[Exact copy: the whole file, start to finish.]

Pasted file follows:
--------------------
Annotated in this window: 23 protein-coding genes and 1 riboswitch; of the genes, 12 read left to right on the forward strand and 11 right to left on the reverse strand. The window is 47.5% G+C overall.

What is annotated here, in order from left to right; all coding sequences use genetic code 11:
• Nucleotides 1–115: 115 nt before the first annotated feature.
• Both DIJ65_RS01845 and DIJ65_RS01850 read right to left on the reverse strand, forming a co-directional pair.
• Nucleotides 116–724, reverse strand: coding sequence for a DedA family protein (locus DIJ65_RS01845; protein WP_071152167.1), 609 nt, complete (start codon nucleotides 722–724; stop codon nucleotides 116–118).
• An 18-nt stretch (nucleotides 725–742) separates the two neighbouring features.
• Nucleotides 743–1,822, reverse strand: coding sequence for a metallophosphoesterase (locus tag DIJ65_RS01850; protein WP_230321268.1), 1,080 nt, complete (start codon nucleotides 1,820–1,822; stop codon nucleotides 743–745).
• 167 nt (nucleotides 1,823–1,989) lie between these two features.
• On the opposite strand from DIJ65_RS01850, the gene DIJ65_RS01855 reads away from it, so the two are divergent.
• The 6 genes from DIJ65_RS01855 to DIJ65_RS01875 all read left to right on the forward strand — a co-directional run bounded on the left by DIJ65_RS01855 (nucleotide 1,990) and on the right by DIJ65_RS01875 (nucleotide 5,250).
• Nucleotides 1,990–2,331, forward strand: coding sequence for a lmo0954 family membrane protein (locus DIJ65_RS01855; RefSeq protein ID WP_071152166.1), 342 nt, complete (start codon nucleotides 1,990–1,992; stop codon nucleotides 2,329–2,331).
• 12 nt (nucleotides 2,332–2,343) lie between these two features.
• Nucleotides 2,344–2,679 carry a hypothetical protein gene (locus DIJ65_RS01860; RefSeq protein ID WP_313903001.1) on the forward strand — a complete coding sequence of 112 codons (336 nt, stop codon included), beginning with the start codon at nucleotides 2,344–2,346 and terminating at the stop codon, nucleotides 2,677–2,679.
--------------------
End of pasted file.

Annotated in this window: 23 protein-coding genes and 1 riboswitch; of the genes, 12 read left to right on the forward strand and 11 right to left on the reverse strand. The window is 47.5% G+C overall.

What is annotated here, in order from left to right; all coding sequences use genetic code 11:
• Nucleotides 1–115: 115 nt before the first annotated feature.
• Both DIJ65_RS01845 and DIJ65_RS01850 read right to left on the reverse strand, forming a co-directional pair.
• Nucleotides 116–724, reverse strand: coding sequence for a DedA family protein (locus DIJ65_RS01845; protein WP_071152167.1), 609 nt, complete (start codon nucleotides 722–724; stop codon nucleotides 116–118).
• An 18-nt stretch (nucleotides 725–742) separates the two neighbouring features.
• Nucleotides 743–1,822, reverse strand: coding sequence for a metallophosphoesterase (locus tag DIJ65_RS01850; protein WP_230321268.1), 1,080 nt, complete (start codon nucleotides 1,820–1,822; stop codon nucleotides 743–745).
• 167 nt (nucleotides 1,823–1,989) lie between these two features.
• On the opposite strand from DIJ65_RS01850, the gene DIJ65_RS01855 reads away from it, so the two are divergent.
• The 6 genes from DIJ65_RS01855 to DIJ65_RS01875 all read left to right on the forward strand — a co-directional run bounded on the left by DIJ65_RS01855 (nucleotide 1,990) and on the right by DIJ65_RS01875 (nucleotide 5,250).
• Nucleotides 1,990–2,331, forward strand: coding sequence for a lmo0954 family membrane protein (locus DIJ65_RS01855; RefSeq protein ID WP_071152166.1), 342 nt, complete (start codon nucleotides 1,990–1,992; stop codon nucleotides 2,329–2,331).
• 12 nt (nucleotides 2,332–2,343) lie between these two features.
• Nucleotides 2,344–2,679 carry a hypothetical protein gene (locus DIJ65_RS01860; RefSeq protein ID WP_313903001.1) on the forward strand — a complete coding sequence of 112 codons (336 nt, stop codon included), beginning with the start codon at nucleotides 2,344–2,346 and terminating at the stop codon, nucleotides 2,677–2,679.